Bateman was mostly getting offers from smaller schools. He went to Georgia Southern’s camp the summer heading into his junior year and verbally committed to the program on the spot. He thought that would be the biggest offer he’d receive. He had no idea what the next year would bring.
One afternoon, during the spring of 2017, Anders called Maurice Linguist, then the defensive backs coach at Minnesota, about Bateman: “Hey, there’s a guy you need to come check out. He’s kind of being under-recruited. He’s a star player.”
Anders had known Linguist, who is now Michigan’s co-defensive coordinator, for some time. Linguist’s first full-time coaching job was at Valdosta State in 2008, and through that, he’d met a ton of local Georgia coaches, including Anders. The two kept in touch, and Linguist trusted Anders’s opinion. So a few days after receiving Anders’s call, Linguist traveled to Tifton.
Once there, Linguist was blown away by Bateman’s athleticism. But he didn’t immediately see him on the field—first came the basketball court. Bateman was dunking, dribbling the ball between his legs, shooting 3-pointers. “He looked like a Division I basketball player,” says Linguist. And he could have been: At that point, Bateman had better DI basketball offers than football offers.
Though Linguist hadn’t yet seen Bateman play football, he was sure of the things he liked: Bateman’s athleticism, body control, finesse, and skill. Everything about him seemed to have a natural flow. He was so springy—so gifted. His hand-eye coordination was impeccable. This guy, he’s just got it, Linquist thought to himself.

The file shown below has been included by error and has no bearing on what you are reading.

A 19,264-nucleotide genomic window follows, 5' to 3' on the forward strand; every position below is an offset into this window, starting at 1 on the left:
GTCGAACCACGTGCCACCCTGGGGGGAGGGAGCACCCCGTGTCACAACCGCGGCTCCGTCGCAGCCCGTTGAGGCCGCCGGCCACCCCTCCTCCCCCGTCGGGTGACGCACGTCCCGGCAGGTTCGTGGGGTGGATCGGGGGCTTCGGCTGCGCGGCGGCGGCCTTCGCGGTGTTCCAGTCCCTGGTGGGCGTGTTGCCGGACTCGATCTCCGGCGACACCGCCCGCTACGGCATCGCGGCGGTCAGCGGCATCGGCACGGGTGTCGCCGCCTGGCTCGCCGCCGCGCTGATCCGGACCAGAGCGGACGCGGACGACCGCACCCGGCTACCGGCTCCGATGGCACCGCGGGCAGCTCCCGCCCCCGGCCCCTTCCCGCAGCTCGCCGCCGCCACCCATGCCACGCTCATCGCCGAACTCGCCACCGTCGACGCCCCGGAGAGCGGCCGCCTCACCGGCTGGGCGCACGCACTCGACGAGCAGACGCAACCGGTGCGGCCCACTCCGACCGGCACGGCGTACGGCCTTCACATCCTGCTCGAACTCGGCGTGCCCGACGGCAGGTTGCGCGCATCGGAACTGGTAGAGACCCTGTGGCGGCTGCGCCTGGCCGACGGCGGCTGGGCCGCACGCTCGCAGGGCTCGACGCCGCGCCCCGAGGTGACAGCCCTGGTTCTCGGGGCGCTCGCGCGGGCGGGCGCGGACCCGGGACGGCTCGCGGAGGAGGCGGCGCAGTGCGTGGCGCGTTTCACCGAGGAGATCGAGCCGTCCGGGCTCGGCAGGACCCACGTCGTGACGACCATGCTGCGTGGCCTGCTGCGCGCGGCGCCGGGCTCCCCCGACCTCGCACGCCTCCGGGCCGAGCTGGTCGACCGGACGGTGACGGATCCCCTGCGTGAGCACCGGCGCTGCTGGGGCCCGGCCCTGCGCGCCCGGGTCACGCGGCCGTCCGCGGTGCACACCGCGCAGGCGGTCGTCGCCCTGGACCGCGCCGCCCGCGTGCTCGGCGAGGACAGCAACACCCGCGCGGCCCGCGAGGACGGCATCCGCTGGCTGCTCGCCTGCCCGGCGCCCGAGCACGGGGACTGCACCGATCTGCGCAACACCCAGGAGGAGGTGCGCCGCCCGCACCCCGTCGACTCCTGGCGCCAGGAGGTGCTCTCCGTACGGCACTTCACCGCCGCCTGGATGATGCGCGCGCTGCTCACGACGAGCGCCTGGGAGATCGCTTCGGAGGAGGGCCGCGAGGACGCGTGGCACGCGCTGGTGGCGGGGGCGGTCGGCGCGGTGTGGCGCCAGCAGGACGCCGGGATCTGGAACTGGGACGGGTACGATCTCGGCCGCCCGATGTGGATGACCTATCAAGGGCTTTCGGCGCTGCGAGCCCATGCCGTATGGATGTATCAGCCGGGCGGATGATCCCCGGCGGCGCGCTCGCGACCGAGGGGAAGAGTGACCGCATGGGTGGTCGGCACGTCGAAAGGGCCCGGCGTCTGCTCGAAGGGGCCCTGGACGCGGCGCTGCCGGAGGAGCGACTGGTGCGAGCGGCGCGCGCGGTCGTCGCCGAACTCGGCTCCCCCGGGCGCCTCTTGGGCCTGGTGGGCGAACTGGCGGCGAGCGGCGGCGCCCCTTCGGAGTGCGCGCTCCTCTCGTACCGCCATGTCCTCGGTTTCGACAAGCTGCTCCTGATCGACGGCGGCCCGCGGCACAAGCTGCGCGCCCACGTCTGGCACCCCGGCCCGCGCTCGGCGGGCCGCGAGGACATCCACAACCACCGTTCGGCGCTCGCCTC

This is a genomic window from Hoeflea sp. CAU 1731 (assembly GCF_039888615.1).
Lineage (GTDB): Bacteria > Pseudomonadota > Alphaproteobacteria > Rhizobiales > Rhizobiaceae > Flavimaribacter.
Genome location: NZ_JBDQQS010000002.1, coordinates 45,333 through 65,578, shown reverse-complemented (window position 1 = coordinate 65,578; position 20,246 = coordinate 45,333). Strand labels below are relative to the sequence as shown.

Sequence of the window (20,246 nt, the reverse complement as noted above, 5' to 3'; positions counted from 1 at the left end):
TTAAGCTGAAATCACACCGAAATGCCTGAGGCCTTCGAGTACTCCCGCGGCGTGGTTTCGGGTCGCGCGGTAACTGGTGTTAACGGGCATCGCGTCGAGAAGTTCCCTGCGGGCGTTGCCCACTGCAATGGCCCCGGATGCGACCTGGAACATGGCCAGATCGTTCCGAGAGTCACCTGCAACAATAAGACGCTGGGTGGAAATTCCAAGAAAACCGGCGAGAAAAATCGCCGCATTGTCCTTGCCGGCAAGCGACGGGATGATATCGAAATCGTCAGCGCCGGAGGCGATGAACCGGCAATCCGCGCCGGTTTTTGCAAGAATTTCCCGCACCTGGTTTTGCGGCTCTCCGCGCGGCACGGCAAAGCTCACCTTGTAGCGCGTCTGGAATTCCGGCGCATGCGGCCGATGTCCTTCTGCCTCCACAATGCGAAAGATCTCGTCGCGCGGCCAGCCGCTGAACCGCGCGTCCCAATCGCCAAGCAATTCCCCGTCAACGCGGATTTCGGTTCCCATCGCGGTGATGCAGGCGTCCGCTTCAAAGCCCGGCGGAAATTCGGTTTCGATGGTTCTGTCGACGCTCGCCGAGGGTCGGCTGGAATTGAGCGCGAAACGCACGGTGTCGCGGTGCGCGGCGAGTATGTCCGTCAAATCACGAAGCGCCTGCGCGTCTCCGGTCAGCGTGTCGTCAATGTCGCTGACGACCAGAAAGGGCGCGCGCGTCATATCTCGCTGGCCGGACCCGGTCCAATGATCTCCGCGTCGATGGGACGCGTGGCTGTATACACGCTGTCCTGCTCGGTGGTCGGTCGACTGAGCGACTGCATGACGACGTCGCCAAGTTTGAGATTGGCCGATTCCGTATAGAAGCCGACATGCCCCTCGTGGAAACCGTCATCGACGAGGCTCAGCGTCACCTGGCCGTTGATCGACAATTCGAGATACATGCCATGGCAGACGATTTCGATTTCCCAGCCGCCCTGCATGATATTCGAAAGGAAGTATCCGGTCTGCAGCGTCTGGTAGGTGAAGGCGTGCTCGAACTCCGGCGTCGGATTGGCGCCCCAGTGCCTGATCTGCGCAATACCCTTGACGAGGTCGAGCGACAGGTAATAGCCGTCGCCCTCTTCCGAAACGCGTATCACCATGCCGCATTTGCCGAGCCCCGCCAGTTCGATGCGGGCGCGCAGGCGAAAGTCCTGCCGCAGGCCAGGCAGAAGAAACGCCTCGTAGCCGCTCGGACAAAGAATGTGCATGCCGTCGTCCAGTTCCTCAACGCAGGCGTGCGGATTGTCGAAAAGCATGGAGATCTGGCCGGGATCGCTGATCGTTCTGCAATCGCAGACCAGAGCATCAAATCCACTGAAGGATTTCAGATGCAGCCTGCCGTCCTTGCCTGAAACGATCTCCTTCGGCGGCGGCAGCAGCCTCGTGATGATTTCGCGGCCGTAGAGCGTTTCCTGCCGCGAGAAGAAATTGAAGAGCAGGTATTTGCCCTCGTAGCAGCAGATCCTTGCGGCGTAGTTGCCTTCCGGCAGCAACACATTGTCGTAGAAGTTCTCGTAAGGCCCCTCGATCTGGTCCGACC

He called Fleck at the practice: “We found one.”
Bateman had never been to Minnesota before. He didn’t know much about the school. But he loved the staff, and soon after receiving an offer during his junior year, he decided to commit. The next year, though, Bateman had a magical senior season. He set school records for catches (83), receiving yards (1,539), and touchdowns (21). His receiving yards were the fifth most ever in the state of Georgia. Suddenly, top SEC programs began calling, texting, showing up in person. The attention was wild. Georgia’s Kirby Smart knocked on his door.
Even with all of the big-time offers and newfound celebrity, though, Bateman didn’t waver in his commitment to Minnesota. His mom says that they were excited when new coaches came around, but Bateman had already made up his mind. He had the confidence to turn down Georgia, his home state program, and opt for something different. New.
It happened to be his birthday when Fleck, Linquist, and the rest of the coaching staff came to Tifton for a home visit. It happened to be Fleck’s birthday, too. They celebrated with party hats and cake, and about 20 people from town showed up: friends, families, teachers, neighbors, all so proud to see a boy from Tifton about to play Division I ball.